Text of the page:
Rock climbing and bouldering are extreme adventure sports, and the category comes with a subset of dangers and safety concerns. But does that make climbing not worth the risk? No.
Injuries are a part of life. And while we don’t wish for anything bad to happen, the truth is, anything really can. Statistically speaking, you’re more likely to get into a fatal car accident than to get a fatal climbing injury. Wouldn’t that make driving even more dangerous?
To me, it’s about balancing the risk and reward. Also, I’ve been climbing for more than a decade without a single significant injury so far. So I’m confident you can stay protected if you pay attention and follow proper safety protocols when climbing.
With that said, let’s look at some of the common climbing injuries and what you can do to prevent them.
What are the most common injuries in rock climbing?
There are three types of rock climbing injuries. Impact injuries occur when the climber falls onto another surface / ground or if an object (say debris) falls on the climber. Non-impact climbing injuries stem from acute trauma, while chronic overuse injuries occur due to repetitive climbing.
Most Common Shoulder Injuries in Rock Climbing
Climbing has a lot of positions involving shoulder-intensive movements, overhangs, and whatnot that put a huge amount of pressure on our muscles. Depending on how you manage them, this could lead to anything from minor abrasions to temporary injuries to even permanent ones.
1. Subacromial Impingement
In layman’s terms, impingement is a medical condition that leads to a whole lot of pain when tendons are placed under immense pressure.
Impingement in the subacromial roughly accounts for 33% to 51% of shoulder-related climbing injuries. The scapulohumeral rhythm is the kinetic movement between the humerus and scapula.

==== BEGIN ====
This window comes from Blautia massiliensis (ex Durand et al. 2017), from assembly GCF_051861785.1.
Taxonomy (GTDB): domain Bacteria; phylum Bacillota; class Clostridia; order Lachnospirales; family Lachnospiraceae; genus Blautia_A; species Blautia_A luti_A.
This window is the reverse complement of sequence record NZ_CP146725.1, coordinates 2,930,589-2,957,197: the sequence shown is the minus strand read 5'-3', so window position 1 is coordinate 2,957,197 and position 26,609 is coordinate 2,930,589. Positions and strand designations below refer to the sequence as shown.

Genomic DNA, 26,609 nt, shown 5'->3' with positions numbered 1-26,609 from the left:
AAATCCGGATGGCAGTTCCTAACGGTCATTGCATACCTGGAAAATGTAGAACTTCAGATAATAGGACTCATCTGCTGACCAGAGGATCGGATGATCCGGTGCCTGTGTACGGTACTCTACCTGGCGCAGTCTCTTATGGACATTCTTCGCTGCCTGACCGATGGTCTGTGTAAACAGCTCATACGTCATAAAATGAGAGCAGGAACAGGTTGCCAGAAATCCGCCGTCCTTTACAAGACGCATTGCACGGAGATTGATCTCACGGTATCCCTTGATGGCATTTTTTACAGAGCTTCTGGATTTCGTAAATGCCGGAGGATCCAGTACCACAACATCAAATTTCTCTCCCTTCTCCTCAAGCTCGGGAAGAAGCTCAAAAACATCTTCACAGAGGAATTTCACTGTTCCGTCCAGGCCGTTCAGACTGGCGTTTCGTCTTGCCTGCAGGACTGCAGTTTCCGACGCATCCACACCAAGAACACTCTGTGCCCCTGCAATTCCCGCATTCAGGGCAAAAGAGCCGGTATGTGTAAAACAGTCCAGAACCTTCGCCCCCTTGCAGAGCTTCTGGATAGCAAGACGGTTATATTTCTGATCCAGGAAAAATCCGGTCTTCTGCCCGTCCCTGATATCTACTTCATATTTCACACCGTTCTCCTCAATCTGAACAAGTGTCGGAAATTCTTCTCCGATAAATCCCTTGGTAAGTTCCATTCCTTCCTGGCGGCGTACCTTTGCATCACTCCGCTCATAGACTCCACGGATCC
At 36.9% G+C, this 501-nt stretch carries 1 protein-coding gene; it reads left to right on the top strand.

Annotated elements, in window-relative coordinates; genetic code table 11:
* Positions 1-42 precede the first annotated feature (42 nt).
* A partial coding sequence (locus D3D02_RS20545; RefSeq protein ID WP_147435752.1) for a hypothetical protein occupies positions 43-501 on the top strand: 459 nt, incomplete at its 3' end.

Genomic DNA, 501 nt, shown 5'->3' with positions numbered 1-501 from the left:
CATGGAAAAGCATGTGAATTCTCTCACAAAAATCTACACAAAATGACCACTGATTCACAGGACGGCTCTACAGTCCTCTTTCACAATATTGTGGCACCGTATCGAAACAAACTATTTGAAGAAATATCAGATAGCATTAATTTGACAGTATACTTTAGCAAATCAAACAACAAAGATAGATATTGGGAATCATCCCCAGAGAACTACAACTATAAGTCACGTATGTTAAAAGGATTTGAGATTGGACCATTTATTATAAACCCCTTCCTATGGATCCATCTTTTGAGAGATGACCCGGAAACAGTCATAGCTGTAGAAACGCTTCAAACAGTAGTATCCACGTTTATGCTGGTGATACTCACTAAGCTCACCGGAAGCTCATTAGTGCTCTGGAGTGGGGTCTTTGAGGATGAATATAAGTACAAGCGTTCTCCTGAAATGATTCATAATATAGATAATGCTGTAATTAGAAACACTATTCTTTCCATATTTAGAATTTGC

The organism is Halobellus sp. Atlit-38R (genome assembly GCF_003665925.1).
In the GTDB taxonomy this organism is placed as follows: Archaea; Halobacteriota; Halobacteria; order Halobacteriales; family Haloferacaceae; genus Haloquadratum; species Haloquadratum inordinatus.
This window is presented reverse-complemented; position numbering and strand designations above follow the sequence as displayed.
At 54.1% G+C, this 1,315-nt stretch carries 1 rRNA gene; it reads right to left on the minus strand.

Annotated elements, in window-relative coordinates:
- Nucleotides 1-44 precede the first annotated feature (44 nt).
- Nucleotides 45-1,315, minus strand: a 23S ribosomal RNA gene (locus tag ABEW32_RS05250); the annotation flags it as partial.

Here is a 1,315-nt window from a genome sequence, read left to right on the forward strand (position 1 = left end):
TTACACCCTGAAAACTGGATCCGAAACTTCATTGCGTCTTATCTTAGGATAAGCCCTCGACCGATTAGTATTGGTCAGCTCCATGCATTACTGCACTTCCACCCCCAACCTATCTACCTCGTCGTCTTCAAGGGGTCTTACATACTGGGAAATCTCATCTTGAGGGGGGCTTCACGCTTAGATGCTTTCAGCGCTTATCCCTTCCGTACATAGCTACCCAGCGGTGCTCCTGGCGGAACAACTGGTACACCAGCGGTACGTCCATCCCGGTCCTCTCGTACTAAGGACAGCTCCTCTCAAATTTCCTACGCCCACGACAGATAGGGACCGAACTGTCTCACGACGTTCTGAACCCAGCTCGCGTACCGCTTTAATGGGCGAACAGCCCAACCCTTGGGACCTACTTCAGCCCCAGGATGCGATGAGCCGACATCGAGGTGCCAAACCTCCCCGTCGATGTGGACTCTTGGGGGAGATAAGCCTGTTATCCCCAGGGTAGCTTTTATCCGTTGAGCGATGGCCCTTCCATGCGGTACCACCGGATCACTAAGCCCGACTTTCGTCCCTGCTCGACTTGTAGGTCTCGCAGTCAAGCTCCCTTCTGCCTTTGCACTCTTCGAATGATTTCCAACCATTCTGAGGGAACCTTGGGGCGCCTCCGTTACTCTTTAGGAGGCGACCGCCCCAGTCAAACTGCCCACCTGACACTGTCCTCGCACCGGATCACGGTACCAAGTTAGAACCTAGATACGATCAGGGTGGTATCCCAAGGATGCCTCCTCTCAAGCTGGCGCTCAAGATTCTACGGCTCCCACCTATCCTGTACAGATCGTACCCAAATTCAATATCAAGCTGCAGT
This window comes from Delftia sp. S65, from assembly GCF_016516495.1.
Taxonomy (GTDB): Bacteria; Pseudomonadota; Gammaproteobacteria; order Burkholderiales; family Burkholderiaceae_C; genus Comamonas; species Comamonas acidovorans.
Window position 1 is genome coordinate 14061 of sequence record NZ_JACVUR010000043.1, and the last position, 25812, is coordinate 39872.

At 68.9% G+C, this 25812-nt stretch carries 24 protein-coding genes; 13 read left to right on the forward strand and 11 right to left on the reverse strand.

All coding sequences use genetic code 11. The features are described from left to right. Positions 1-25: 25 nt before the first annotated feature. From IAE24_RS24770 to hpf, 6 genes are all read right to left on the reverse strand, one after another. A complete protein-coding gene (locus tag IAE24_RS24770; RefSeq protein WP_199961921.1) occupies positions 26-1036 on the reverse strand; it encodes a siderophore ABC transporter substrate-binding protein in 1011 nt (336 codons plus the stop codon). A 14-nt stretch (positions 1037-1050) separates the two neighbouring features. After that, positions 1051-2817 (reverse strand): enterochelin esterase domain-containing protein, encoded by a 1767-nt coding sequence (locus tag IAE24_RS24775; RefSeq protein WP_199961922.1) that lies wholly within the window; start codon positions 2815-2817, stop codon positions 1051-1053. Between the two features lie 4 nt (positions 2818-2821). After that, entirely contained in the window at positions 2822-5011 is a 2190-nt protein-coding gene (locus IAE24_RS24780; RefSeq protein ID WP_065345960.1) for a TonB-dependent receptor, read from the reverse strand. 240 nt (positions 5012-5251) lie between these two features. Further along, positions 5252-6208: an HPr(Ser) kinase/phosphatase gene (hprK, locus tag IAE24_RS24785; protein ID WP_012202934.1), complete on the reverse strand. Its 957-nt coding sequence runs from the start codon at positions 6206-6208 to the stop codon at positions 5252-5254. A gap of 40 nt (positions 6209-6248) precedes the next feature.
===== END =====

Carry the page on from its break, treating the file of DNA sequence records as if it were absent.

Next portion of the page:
Any change or impingement in the “normal” position between these two leads to a medical condition called “subacromial dysfunction” or “scapular dyskinesis.” The muscular imbalance caused by climbing or climbing-related training mostly leads to subacromial impingement.
2. Rotator Cuff Injuries
You could say that rotator cuff injuries are a part of daily life for regular climbers. Rotator cuff injuries happen when you overdo the overhead position trying to pull your body weight – which is essentially the most common aspect of climbing.
The bigger issue is that a weak rotator cuff movement can lead to several problems later in life, such as muscle tears or even tendonitis. You’ll not only have a shorter range of motion but a lot of pain when lifting stuff as well.
Conservative treatment or physiotherapy has proven quite valuable in these cases. An exercise program that focuses on rotator cuff strengthening is particularly important for climbers suffering from rotator cuff injuries or tears.
Consult with a trainer, try some exercises and positions to strengthen your rotator cuffs and balance out the scapulohumerals’ relative position. Wall clock, the looped band reaches, robber, windmill, and external rotation are some good exercises.
Most Common Elbow Injuries in Rock Climbing